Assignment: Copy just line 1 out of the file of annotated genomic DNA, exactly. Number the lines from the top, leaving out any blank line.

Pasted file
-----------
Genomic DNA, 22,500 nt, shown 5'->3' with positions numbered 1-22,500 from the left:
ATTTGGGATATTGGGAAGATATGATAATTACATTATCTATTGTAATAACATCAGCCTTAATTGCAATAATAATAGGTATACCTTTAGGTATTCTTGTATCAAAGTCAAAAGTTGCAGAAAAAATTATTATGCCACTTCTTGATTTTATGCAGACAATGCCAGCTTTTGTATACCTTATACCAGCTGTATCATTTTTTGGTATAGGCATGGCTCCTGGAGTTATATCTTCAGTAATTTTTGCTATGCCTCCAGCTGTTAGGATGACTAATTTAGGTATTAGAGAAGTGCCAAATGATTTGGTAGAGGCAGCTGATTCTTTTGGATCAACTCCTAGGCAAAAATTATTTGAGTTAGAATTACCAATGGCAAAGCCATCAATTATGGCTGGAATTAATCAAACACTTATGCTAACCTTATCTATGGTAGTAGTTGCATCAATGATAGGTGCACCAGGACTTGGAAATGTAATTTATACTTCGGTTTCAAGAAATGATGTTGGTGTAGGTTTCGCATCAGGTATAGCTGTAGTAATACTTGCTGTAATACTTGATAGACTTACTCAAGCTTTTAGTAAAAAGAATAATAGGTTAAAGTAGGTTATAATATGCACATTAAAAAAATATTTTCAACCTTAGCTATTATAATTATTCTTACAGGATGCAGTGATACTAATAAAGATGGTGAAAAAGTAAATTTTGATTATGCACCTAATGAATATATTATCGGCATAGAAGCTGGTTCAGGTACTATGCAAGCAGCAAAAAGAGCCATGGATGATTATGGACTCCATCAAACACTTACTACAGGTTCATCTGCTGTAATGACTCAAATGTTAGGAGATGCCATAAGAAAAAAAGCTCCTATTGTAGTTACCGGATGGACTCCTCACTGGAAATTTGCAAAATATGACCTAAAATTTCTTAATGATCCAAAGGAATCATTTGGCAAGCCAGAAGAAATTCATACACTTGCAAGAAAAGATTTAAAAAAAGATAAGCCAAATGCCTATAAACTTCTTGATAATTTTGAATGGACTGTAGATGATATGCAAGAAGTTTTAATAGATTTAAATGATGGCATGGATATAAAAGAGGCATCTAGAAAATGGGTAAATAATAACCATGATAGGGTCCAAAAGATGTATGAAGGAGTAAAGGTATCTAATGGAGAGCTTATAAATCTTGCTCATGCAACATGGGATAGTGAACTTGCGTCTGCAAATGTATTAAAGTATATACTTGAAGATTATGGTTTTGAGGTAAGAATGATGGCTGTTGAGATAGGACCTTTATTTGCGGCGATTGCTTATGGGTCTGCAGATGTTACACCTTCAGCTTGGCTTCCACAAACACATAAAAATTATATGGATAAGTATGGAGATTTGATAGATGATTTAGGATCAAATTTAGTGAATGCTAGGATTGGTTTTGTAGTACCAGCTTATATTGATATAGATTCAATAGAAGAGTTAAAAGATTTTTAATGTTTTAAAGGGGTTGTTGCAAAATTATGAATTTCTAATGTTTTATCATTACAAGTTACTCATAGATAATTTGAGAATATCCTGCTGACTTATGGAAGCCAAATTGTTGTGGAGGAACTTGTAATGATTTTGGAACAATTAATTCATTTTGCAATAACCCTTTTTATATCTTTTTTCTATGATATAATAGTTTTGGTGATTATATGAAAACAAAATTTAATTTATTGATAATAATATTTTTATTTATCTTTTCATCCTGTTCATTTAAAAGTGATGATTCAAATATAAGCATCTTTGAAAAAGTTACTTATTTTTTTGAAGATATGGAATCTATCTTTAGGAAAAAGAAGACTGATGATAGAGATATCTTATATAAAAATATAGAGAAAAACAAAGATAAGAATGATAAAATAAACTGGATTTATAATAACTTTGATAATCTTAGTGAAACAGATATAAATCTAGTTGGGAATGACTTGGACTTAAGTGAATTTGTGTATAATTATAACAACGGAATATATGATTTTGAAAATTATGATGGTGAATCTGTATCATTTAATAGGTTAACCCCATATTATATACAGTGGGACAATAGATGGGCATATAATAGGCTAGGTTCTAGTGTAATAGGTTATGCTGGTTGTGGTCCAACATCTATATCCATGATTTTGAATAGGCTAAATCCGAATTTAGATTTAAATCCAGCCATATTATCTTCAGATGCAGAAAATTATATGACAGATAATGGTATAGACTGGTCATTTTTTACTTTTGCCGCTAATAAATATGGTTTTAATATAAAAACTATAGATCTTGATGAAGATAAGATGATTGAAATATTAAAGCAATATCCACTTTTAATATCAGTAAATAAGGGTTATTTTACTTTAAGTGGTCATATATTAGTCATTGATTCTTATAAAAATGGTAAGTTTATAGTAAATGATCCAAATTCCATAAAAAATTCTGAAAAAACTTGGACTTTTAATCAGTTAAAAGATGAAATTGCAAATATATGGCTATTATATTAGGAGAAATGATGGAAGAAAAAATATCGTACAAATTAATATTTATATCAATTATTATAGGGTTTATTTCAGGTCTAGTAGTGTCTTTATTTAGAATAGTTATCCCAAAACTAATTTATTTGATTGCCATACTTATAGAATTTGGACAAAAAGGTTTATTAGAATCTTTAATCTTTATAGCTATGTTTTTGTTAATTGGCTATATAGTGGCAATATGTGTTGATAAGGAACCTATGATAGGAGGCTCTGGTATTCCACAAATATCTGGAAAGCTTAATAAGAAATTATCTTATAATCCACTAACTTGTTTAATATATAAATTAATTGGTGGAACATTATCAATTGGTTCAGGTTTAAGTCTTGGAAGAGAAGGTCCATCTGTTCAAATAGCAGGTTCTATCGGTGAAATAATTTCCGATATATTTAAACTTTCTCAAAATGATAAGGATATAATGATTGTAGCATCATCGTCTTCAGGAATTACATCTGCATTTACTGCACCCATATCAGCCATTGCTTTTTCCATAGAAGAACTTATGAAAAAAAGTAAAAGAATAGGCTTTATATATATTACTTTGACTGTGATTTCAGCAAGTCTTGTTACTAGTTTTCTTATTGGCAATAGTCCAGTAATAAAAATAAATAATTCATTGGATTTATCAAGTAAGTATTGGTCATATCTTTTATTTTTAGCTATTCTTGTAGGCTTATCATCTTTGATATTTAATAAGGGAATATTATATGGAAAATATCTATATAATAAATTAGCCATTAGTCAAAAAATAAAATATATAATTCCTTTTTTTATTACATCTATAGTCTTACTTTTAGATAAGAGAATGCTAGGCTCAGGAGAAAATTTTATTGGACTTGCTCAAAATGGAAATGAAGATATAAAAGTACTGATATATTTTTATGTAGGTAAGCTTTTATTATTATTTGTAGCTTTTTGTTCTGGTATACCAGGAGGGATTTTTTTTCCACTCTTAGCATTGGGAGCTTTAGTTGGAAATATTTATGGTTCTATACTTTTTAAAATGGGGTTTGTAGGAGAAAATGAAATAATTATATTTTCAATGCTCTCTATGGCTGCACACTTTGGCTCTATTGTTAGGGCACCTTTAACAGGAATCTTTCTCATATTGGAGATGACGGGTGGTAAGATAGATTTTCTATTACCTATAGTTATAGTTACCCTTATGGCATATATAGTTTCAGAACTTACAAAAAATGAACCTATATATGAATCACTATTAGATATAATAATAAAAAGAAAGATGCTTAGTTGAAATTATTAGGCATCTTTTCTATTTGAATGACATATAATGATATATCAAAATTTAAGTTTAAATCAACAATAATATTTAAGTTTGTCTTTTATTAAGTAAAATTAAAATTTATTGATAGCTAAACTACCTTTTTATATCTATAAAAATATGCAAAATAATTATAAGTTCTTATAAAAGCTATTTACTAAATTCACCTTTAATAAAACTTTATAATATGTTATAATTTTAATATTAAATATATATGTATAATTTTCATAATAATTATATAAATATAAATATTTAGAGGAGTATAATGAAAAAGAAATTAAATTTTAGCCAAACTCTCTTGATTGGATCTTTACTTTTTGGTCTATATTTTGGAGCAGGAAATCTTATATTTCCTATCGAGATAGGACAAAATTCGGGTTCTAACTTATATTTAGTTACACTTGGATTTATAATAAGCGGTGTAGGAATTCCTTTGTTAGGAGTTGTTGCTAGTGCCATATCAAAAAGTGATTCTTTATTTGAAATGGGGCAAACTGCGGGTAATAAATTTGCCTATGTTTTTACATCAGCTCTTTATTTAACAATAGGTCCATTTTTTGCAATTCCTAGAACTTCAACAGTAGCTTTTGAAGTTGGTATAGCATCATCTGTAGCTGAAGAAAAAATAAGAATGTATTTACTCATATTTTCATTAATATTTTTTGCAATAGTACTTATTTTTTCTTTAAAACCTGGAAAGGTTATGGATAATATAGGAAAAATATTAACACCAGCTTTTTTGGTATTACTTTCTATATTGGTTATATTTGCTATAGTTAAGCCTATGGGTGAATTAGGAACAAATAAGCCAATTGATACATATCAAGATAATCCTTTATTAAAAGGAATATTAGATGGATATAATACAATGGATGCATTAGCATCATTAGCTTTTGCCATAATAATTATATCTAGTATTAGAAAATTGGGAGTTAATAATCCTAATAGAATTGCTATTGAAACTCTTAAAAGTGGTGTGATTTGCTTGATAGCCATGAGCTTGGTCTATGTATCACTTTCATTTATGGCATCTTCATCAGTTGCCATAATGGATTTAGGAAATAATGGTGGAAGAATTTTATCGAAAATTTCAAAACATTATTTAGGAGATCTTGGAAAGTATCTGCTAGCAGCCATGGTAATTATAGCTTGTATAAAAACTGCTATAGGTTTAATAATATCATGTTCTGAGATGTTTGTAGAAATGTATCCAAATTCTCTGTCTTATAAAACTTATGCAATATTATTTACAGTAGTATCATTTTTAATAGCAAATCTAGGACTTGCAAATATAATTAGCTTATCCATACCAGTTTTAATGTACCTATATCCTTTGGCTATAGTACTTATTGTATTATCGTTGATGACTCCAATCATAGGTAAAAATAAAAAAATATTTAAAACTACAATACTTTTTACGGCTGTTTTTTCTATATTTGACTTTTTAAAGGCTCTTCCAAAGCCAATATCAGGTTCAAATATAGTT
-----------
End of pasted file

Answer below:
Genomic DNA, 22,500 nt, shown 5'->3' with positions numbered 1-22,500 from the left: